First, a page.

Creepy, Electronic 'Make Up' for Future Faces
German photographer Martin Klimas' latest exhibition, a series of images he calls "Sonic Sculptures," is so explosive and colorful, it just may change the way you look -- yes, look -- at music.
For the project, Klimas put vibrantly colored paint on a diaphragm over a speaker, turned up the volume on selected music and snapped photos of what the New York Times Magazine described as "a 3-D take on Jackson Pollack."
"I use an ordinary speaker with a funnel-shaped protective membrane on top of it," he told the Smithsonian. "I pour paint colors onto the rubber membrane, and then I withdraw from the setup."
The above photo shows Prince's "Sign 'O' The Times."
Klimas' project was inspired by the research of Hans Jenny, a German physician, scientist and father of cymatics, which is the study of wave phenomena. Jenny photographed his experiments of the effects sound vibrations had on various materials such as fluids, powders and liquid paste. Jenny placed these substances on a rubber drum head and, as it vibrated, he found different tones produced different patterns in the materials. Low tones made powders assemble in straight lines, while deeper tones made for more complex patterns.
The above photo reflects Phillip Glass' "Music With Changing Parts."
Klimas used a variety of music -- everyone from Prince to James Brown and Charlie Parker to Phillip Glass. He says he leaves the "creation of the picture to the sound itself" and, after cranking the volume, steps back. Once the paint starts jumping, a sound-trigger device that detects noise spikes automatically takes photos.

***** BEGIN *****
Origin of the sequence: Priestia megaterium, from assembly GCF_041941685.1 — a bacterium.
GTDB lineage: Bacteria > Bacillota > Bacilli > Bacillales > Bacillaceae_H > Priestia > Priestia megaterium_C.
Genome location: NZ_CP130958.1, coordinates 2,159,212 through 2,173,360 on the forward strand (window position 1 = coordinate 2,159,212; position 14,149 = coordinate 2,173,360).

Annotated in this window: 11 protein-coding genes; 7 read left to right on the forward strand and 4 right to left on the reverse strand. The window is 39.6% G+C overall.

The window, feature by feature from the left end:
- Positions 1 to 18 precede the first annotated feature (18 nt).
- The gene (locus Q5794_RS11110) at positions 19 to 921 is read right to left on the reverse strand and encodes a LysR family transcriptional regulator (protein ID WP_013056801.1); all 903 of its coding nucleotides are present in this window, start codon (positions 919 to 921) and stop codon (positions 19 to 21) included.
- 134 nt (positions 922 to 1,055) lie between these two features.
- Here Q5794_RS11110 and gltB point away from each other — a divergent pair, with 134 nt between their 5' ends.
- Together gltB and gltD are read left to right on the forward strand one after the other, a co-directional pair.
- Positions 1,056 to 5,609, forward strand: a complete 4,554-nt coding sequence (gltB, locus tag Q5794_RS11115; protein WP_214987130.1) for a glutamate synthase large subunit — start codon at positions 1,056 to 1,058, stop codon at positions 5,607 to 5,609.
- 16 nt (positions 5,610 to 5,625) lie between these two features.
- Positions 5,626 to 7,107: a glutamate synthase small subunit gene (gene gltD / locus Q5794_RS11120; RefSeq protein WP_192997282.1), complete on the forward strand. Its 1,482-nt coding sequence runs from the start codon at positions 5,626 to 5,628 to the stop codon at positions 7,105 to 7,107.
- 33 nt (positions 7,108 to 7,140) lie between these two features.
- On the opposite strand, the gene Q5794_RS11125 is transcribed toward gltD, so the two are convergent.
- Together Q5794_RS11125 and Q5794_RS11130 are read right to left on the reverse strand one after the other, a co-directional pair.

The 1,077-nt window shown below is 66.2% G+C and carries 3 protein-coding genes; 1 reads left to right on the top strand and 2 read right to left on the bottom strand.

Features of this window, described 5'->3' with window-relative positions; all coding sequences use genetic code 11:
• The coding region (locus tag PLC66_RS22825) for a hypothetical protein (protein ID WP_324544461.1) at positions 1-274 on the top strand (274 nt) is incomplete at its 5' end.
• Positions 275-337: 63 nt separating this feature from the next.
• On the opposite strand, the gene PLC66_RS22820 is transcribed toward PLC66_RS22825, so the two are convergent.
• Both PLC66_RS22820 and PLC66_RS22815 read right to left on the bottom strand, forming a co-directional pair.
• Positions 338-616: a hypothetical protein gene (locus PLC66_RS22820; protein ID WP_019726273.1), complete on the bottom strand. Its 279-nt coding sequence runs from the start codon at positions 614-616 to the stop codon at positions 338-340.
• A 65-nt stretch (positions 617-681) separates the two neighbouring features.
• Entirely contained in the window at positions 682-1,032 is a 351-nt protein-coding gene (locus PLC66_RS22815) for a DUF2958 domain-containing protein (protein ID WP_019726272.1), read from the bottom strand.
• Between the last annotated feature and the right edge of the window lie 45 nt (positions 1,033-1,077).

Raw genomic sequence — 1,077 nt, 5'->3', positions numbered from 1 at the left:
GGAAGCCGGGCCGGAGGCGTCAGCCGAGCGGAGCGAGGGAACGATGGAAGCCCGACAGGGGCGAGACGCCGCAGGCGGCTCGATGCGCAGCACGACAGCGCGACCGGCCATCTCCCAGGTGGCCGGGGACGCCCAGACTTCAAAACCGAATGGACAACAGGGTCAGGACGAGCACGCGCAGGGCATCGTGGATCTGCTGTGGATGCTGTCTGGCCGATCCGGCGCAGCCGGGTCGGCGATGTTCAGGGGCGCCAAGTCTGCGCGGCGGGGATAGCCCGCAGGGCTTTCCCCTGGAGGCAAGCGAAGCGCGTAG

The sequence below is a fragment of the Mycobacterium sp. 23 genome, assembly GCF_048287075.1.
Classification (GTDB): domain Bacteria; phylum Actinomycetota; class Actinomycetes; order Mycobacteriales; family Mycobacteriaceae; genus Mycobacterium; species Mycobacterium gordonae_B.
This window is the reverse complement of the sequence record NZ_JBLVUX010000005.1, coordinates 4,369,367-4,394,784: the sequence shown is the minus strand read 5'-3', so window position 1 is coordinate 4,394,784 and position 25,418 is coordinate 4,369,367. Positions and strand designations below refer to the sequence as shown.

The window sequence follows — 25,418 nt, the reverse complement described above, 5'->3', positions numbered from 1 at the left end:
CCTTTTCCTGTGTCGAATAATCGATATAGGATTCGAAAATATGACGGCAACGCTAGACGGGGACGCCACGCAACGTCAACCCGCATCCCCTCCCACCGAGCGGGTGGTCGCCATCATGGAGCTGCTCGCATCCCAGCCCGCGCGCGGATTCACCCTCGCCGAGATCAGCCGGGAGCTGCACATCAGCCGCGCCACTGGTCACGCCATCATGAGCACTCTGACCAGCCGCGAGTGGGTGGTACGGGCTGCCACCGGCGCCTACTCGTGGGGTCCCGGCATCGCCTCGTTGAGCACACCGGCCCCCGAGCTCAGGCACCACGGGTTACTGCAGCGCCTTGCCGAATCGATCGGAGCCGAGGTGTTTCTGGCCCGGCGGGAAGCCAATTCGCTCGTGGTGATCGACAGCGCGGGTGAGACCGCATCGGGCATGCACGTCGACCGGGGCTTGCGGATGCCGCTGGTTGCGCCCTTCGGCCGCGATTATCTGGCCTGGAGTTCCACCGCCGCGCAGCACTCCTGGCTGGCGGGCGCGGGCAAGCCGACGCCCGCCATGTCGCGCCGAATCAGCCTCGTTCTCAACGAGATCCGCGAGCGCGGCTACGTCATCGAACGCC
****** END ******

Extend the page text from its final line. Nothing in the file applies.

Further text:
"I mostly selected works that were particularly dynamic, and percussive," Klimas said. Though he used songs from a variety of music styles and eras, many of the tracks chosen were by musicians who had ties to the visual art world, such as the Velvet Underground and John Cage.
Before they struck gold with "Get Lucky," Daft Punk got dance floors thumping with "Around the World" shown here.
Klimas spent six months completing the project in his Dusseldorf studio and took about 1,000 shots to get his final 212 images. He went through 18.5 gallons of paint, on average of 6 ounces per shot, and blew two speakers while cranking the tunes. He used a Hasselblad camera with a shutter speed of 1/7000th a second.
The above image is a photo of Ornette Coleman's "Free Jazz, A Collective Improvisation."
Blown speakers and exactitudes aside, Klimas said "the most annoying thing was cleaning up the set thoroughly after every single shot." Check out more of Klimas' work on his website (www.martin-klimas.de), or better yet, if you're in New York City, stop by the Foley Gallery on the Lower East Side. There you can find his new exhibition, "SONIC," which opened earlier this month.
The above photo illustrates Pink Floyd's "On the Run."
In the world of CGI experts, graphic design and special effects, projecting video on different surfaces is a thing. The bumpier the surface, the more difficult the projection. And what if that bumpy surface is moving around?
Tokyo, Japan-based artist Nobumichi Asai has just the set-up. His Omote system is for the face. He used cameras equipped with real-time face-tracking software and a projector designed to map images onto the contours, ridges and valleys.
Asai has projection-mapped video onto surfaces before, even for major companies such as Subaru. But this is the first time he’s done it on a moving object.
Not only does Omote project make-up onto the model’s face in the video below, it also projects unusual patterns that are at once mesmerizing and creepy.